The acceptance rate of the battery bank is the controlling factor. The size of the charger/alternator doesn't matter a whit, so long as the charging voltage is the same.

Lotsa folks don't get this.

Example:

400 AH flooded batteries
100 amp acceptance rate @ 14.4 volts (when discharged to 50% or so)

Actual initial charging rate with a 100A capable alternator or smart battery charger with voltage limited to 14.4VDC: 100A

Actual initial charging rate with a 200A capable alternator or smart battery charger with voltage limited to 14.4VDC: 100A

Actual initial charging rate with a 500A capable alternator or smart battery charger with voltage limited to 14.4VDC: 100A

The size of the battery charger or alternator doesn't matter, so long as the charging voltage is limited. The batteries are going to accept what they're going to accept. Period.

And, so long as the recommended charging voltage isn't exceeded, they're not going to boil, no matter the size of the charger.

What causes them to bubble and boil (like a witches brew at Halloween) is higher voltage, e.g., when you're equalizing a 12V bank @ 15.5-16.0 volts.

So....with regard esp. to flooded batteries:

Can you have too large a smart charger? NO, not really. The batteries are going to take what they're going to take.

Can you have too small a smart charger? NO, not really....it just takes longer to fully charge the batteries.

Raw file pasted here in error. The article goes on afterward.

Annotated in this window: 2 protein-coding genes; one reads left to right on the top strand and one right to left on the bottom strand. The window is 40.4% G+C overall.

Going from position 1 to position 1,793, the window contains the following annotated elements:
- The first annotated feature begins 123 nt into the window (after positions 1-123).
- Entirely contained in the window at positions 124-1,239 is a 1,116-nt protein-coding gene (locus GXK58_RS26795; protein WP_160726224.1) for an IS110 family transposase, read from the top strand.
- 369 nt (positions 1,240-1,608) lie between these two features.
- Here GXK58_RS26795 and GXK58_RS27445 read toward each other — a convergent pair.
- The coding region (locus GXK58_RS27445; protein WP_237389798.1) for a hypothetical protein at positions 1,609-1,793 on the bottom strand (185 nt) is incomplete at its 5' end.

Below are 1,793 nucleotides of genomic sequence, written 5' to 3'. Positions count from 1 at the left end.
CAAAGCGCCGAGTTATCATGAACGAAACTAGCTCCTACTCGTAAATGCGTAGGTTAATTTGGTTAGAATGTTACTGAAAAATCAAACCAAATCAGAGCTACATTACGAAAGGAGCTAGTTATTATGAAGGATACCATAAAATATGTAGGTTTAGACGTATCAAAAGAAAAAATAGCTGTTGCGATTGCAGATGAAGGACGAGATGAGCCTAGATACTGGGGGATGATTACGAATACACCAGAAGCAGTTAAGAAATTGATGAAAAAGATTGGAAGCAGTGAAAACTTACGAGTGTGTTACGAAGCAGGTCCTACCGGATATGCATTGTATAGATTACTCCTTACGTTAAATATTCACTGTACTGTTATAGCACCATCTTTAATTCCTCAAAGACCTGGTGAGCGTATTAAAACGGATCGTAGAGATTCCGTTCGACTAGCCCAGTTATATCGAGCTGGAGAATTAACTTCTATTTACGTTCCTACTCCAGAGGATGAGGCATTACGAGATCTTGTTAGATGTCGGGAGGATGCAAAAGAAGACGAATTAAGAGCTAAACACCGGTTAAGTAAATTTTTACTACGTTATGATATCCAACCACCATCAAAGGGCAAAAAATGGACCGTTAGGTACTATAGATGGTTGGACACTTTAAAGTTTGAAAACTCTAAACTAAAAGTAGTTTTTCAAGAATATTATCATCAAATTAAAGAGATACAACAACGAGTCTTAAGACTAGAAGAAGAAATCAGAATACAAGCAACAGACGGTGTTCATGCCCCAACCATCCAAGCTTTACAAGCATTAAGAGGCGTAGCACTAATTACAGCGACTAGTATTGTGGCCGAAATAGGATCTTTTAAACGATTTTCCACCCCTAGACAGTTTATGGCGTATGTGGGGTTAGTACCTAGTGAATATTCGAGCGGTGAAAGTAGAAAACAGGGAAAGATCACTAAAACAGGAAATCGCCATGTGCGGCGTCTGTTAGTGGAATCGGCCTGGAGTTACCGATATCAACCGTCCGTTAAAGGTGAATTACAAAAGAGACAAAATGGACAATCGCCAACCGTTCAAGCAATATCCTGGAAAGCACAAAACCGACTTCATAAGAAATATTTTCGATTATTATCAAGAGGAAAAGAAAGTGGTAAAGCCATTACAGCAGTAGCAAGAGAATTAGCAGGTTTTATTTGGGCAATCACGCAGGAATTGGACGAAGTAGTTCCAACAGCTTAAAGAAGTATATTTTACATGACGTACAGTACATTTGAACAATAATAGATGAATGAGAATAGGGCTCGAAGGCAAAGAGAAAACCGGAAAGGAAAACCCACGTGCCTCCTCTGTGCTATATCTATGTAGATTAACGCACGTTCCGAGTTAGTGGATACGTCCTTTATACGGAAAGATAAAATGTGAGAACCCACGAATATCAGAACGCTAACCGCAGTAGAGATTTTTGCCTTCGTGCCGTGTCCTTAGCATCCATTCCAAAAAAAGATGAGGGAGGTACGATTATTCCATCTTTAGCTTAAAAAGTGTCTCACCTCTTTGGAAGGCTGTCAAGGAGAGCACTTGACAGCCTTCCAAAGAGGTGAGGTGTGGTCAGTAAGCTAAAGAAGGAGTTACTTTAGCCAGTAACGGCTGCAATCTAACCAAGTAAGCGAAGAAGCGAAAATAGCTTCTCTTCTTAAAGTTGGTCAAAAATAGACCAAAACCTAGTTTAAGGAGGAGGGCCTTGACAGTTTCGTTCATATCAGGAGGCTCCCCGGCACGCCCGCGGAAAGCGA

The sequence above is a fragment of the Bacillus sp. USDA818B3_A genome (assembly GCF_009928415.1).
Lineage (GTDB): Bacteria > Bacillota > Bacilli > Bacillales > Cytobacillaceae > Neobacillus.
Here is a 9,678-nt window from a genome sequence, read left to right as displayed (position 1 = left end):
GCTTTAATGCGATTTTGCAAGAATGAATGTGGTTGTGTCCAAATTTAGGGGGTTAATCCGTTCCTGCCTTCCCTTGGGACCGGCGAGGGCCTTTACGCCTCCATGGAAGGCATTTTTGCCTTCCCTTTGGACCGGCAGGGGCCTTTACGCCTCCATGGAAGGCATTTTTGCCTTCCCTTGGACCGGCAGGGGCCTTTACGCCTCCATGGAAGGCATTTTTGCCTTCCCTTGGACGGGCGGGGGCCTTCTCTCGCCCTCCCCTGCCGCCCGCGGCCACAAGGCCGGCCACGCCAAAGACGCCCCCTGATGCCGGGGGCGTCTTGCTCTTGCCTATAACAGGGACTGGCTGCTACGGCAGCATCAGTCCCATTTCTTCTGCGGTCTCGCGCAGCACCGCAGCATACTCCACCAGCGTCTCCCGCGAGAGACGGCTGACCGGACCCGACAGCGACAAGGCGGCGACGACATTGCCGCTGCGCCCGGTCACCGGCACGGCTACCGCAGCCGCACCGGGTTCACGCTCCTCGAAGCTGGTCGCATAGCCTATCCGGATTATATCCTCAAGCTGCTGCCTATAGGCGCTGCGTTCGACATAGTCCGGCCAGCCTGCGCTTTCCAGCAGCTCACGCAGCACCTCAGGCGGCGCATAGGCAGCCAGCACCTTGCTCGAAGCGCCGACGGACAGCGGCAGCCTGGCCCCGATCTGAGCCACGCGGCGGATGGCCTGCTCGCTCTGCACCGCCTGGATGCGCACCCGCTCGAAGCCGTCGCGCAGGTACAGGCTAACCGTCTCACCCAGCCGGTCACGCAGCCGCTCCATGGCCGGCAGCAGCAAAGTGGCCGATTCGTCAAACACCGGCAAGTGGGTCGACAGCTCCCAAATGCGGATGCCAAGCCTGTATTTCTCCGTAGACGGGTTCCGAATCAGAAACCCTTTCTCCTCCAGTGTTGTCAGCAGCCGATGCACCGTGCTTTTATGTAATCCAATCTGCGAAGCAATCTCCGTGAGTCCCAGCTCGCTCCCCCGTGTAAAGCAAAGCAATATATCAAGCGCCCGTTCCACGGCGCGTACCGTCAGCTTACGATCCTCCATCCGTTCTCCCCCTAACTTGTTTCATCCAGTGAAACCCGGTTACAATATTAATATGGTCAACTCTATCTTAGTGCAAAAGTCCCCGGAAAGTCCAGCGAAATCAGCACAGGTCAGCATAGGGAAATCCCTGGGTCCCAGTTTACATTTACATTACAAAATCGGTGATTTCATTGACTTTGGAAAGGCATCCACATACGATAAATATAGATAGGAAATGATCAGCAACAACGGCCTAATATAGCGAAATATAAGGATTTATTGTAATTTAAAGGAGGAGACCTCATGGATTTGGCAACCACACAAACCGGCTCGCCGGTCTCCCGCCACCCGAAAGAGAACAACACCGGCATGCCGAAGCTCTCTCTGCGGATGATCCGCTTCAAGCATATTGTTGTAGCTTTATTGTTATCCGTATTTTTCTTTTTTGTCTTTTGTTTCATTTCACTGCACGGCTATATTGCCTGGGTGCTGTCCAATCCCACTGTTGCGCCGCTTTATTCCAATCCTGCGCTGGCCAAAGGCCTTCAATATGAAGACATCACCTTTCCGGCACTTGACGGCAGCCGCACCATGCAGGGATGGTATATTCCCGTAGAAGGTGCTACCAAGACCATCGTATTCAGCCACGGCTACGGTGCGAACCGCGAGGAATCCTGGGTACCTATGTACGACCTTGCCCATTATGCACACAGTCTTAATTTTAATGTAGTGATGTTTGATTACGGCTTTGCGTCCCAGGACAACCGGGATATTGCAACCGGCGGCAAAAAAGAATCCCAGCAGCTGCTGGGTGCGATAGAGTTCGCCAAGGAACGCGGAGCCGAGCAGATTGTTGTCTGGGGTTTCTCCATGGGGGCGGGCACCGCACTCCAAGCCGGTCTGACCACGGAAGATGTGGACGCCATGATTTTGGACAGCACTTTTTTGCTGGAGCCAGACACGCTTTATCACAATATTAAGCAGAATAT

Bill
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Old 13-10-2011, 12:45   #5
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Re: Alternator Upgrade

Thanks everyone. The stock 50 amp with an internal regulator starts out charging around 30-40 amps and then drops to around 16 amps. It is 1994 vintage. This should be a fun winter project along with new fuel lines and a fuel tank clean out.
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Old 13-10-2011, 12:57   #6
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Re: Alternator Upgrade

alan-
The internal regulator, like all "car" alternators, is actually not designed to charge batteries. It is designed mainly to "not overcharge" batteries during a long day on the road, when the starting battery is only lightly drained by the one start, and then charged for hours and hours on end by a cheap dumb charging system.
So going to a proper external deep-cycle-purposed regulator will change that 16 amp output to something more useful, regardless of belt and alternator size. A very effective winter project.
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Old 17-10-2011, 11:20   #7
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Re: Alternator Upgrade

Battery acceptance will determine the alternator output. It could well be that if you buy the 100A alternator, the 3/8" belt will be just fine. It works for me.

Instead of using the programmed amp management adjustment on the regulator, consider the easier-to-use small engine mode:

Alternator heat, Regulator Controls, Small Engine Mode

Those regulators have very neat features.